Take full responsibility for your actions – in other words, don’t blame anyone else for your feelings by saying “you made me angry” or “I wouldn’t have yelled if you hadn’t said…” Children really respect and feel safe when we are honest about our feelings without blaming.
“Owning your apology is a deeply powerful way to model emotional intelligence and self-regulation.”
Listen without blame
When things have calmed down after an upsetting argument or yelling, allow for feelings to be heard. Upset is often transformed by the simple act of someone listening to us empathetically.
A really helpful simple rule when sharing as a family is to focus on ‘I’ statements. For example, “I feel irritated when I believe I’m not being respected…” or “I feel angry if I think I’m going to be late”.
Holding the intention to not lay blame is so important to keeping communication open and trusting. When our children have a chance to be heard they often transform our perspectives and expose our assumptions.
Inviting self-created solutions
Invite your child to share their own solutions. If the topic at the centre of the argument is likely to come up again it can be wonderful to discover how creative and thoughtful your child’s solutions are.
It’s also good to know that when we figure out a way forward we are more committed to following the idea through. Inviting solutions works in so many situations – your child’s inner creative genius is always ready to be tapped! Remember too that your child wants to trust in your own problem-solving abilities.
We can all feel a little raw after yelling and your child will usually look for comfort and reassurance. Offer affection if it feels like the right time – affection is so deeply positive for everyone involved.
Reconnecting requires time, attention and interest in the child’s world – play is the quickest way to talk their language. Physical play such as rough & tumble or child-led role-play games is a great way for feelings to be released and processed too.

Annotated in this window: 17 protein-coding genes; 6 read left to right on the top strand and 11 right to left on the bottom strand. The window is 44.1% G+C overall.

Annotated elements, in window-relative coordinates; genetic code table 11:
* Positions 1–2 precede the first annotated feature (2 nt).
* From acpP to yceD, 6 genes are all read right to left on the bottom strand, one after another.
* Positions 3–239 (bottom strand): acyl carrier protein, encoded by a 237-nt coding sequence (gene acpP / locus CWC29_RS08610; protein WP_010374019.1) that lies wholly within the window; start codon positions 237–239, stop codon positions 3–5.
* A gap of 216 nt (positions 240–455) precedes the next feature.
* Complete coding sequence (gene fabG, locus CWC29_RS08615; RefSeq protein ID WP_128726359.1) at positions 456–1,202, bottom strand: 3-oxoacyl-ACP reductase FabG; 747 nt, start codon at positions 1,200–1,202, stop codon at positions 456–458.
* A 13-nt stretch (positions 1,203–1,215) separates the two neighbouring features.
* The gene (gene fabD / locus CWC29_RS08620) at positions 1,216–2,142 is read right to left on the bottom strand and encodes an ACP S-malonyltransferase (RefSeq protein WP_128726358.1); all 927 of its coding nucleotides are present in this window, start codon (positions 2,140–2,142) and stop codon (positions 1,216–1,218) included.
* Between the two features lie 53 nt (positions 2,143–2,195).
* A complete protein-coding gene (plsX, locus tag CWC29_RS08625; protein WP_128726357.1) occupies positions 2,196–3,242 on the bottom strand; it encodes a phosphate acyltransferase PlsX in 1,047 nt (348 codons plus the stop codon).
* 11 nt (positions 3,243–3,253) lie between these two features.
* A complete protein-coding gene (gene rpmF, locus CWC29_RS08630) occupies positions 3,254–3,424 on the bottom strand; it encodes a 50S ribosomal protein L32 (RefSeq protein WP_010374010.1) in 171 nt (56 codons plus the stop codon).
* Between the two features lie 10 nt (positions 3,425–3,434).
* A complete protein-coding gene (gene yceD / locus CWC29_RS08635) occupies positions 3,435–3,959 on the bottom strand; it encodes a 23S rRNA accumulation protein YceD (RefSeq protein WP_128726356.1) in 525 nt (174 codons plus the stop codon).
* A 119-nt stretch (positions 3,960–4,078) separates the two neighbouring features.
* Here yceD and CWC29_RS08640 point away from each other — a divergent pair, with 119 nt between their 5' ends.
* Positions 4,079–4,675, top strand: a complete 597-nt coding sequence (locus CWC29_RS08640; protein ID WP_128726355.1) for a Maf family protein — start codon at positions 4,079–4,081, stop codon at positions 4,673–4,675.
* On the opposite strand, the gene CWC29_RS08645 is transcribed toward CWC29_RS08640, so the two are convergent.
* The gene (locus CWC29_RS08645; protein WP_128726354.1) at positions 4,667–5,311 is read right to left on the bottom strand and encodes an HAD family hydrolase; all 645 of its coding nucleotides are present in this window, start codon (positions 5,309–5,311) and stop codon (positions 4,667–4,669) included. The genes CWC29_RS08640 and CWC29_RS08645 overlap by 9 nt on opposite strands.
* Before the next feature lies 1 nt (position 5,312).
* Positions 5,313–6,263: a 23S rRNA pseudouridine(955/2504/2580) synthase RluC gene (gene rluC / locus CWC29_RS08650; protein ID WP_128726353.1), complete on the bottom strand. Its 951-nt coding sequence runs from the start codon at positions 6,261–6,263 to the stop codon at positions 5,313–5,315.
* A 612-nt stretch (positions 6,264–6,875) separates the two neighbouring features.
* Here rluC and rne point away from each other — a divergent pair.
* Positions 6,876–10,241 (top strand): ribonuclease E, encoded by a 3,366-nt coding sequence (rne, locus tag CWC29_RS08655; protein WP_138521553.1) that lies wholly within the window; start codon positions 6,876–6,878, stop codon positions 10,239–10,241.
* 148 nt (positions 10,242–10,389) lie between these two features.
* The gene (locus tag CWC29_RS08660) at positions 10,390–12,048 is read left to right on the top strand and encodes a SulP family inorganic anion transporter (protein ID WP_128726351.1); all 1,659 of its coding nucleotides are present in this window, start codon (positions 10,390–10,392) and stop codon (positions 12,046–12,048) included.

More than anything your child wants to feel your genuine love and care. Sometimes this doesn’t even need words – it’s a felt experience. When they feel it your child can rest in love and peace will be restored.
Notice the guilt
There are no pay-offs to feeling guilty. Guilt depletes our life energy and separates us from seeing what’s really present. Affording ourselves some forgiveness, gratitude and love replenishes our life energy. When we do this we become models of grace and wisdom. Fallible but human.
Offload the feelings
Journalling can help write down the feelings – the page can take anything and nobody gets hurt. Alternatively set up a listening partnership with a friend who is willing to listen while you download the feelings.
It’s always better to offload by some other means rather than directing your frustration and anger at your children.
Michelle McHale is the mum of 2 girls and is the founding director of Attachment Parenting UK (APUK), a writer and speaker. An experienced support group leader herself, Michelle trained with Attachment Parenting International and now manages the thriving APUK community nationwide. She is the author of APUK’s online Positive Discipline Course.
Visit Attachment Parenting UK to find out more https://www.attachmentparenting.co.uk